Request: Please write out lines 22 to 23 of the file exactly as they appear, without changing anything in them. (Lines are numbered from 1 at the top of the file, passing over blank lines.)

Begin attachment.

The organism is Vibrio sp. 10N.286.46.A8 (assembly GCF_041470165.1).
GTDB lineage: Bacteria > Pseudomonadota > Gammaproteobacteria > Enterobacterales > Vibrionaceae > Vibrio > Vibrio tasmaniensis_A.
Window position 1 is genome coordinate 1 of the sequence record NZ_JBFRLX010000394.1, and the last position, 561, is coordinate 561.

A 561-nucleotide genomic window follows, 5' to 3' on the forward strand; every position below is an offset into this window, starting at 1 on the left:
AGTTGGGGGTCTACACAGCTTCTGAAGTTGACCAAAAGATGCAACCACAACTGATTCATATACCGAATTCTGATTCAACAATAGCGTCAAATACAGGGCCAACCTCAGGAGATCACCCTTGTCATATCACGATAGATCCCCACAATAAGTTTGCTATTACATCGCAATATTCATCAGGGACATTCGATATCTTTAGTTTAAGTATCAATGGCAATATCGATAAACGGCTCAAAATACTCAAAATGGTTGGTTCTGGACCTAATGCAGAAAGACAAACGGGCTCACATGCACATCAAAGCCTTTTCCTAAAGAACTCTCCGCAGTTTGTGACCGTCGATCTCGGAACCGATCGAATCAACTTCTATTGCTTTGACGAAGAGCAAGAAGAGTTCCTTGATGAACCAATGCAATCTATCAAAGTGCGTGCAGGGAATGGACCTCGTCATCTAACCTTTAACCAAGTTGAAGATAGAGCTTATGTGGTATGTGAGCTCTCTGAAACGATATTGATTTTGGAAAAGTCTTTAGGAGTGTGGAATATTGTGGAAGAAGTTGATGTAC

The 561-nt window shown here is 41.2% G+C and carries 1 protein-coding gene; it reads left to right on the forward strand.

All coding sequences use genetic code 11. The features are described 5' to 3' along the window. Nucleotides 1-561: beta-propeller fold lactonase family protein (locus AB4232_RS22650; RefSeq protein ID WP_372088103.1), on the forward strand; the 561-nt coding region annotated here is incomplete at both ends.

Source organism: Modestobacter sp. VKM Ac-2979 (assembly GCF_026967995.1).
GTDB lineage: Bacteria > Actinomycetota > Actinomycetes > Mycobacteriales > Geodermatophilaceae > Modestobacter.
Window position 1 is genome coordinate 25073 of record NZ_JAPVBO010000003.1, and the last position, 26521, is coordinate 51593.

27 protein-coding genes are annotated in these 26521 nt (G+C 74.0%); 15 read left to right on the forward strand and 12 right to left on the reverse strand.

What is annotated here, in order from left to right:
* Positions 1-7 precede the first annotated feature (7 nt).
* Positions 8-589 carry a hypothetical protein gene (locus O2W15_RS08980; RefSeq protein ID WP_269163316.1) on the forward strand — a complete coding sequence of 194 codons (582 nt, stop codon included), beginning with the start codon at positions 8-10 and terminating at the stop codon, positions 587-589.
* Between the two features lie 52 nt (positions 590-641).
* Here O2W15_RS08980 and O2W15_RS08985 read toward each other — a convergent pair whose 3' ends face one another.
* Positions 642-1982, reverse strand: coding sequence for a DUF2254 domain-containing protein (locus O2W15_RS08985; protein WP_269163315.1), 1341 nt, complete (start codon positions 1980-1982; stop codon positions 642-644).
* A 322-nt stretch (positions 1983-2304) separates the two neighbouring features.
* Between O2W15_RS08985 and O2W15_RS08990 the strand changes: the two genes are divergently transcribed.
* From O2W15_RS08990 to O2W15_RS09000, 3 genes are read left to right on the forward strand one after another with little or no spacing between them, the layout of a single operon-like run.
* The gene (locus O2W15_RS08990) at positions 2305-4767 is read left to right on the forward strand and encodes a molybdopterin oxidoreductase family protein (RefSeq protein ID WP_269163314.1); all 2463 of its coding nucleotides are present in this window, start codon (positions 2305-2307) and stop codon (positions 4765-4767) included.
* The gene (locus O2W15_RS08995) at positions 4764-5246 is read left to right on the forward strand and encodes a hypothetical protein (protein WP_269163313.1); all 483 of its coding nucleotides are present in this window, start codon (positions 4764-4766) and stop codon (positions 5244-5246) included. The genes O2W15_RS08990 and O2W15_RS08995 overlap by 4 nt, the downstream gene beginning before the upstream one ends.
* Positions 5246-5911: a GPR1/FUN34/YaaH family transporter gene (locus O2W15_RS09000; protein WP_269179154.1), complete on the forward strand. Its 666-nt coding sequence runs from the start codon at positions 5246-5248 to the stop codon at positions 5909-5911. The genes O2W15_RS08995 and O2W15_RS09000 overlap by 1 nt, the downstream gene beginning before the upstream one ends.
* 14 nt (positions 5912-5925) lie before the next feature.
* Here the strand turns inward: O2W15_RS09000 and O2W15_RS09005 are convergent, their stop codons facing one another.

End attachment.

* The gene (locus O2W15_RS08995) at positions 4764-5246 is read left to right on the forward strand and encodes a hypothetical protein (protein WP_269163313.1); all 483 of its coding nucleotides are present in this window, start codon (positions 4764-4766) and stop codon (positions 5244-5246) included. The genes O2W15_RS08990 and O2W15_RS08995 overlap by 4 nt, the downstream gene beginning before the upstream one ends.
* Positions 5246-5911: a GPR1/FUN34/YaaH family transporter gene (locus O2W15_RS09000; protein WP_269179154.1), complete on the forward strand. Its 666-nt coding sequence runs from the start codon at positions 5246-5248 to the stop codon at positions 5909-5911. The genes O2W15_RS08995 and O2W15_RS09000 overlap by 1 nt, the downstream gene beginning before the upstream one ends.